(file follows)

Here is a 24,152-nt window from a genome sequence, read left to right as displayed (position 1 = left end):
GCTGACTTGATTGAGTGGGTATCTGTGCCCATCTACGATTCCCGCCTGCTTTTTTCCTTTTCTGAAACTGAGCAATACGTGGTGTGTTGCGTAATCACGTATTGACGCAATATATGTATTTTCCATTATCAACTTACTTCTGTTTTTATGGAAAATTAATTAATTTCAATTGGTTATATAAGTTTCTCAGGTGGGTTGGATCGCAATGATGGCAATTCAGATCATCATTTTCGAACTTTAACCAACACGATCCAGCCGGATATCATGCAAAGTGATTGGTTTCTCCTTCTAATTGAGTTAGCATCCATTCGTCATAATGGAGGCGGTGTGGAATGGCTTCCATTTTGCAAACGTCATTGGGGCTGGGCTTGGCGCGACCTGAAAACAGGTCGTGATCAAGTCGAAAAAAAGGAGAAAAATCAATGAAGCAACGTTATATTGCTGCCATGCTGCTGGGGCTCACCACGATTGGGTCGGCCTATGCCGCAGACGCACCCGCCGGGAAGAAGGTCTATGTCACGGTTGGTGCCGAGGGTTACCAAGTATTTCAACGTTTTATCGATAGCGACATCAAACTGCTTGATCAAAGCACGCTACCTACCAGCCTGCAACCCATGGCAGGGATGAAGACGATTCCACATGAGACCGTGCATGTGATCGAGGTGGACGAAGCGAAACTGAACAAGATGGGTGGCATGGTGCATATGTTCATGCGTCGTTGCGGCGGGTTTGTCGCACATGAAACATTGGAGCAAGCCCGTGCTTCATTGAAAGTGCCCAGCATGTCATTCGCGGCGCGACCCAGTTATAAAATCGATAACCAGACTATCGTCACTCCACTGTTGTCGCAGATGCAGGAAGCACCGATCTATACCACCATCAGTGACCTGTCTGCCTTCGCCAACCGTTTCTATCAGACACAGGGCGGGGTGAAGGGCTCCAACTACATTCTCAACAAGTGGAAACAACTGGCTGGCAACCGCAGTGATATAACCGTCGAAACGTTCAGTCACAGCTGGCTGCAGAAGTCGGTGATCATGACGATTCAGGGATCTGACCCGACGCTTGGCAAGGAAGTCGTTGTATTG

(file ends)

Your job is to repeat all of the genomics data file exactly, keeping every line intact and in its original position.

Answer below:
Here is a 24,152-nt window from a genome sequence, read left to right as displayed (position 1 = left end):
GCTGACTTGATTGAGTGGGTATCTGTGCCCATCTACGATTCCCGCCTGCTTTTTTCCTTTTCTGAAACTGAGCAATACGTGGTGTGTTGCGTAATCACGTATTGACGCAATATATGTATTTTCCATTATCAACTTACTTCTGTTTTTATGGAAAATTAATTAATTTCAATTGGTTATATAAGTTTCTCAGGTGGGTTGGATCGCAATGATGGCAATTCAGATCATCATTTTCGAACTTTAACCAACACGATCCAGCCGGATATCATGCAAAGTGATTGGTTTCTCCTTCTAATTGAGTTAGCATCCATTCGTCATAATGGAGGCGGTGTGGAATGGCTTCCATTTTGCAAACGTCATTGGGGCTGGGCTTGGCGCGACCTGAAAACAGGTCGTGATCAAGTCGAAAAAAAGGAGAAAAATCAATGAAGCAACGTTATATTGCTGCCATGCTGCTGGGGCTCACCACGATTGGGTCGGCCTATGCCGCAGACGCACCCGCCGGGAAGAAGGTCTATGTCACGGTTGGTGCCGAGGGTTACCAAGTATTTCAACGTTTTATCGATAGCGACATCAAACTGCTTGATCAAAGCACGCTACCTACCAGCCTGCAACCCATGGCAGGGATGAAGACGATTCCACATGAGACCGTGCATGTGATCGAGGTGGACGAAGCGAAACTGAACAAGATGGGTGGCATGGTGCATATGTTCATGCGTCGTTGCGGCGGGTTTGTCGCACATGAAACATTGGAGCAAGCCCGTGCTTCATTGAAAGTGCCCAGCATGTCATTCGCGGCGCGACCCAGTTATAAAATCGATAACCAGACTATCGTCACTCCACTGTTGTCGCAGATGCAGGAAGCACCGATCTATACCACCATCAGTGACCTGTCTGCCTTCGCCAACCGTTTCTATCAGACACAGGGCGGGGTGAAGGGCTCCAACTACATTCTCAACAAGTGGAAACAACTGGCTGGCAACCGCAGTGATATAACCGTCGAAACGTTCAGTCACAGCTGGCTGCAGAAGTCGGTGATCATGACGATTCAGGGATCTGACCCGACGCTTGGCAAGGAAGTCGTTGTATTG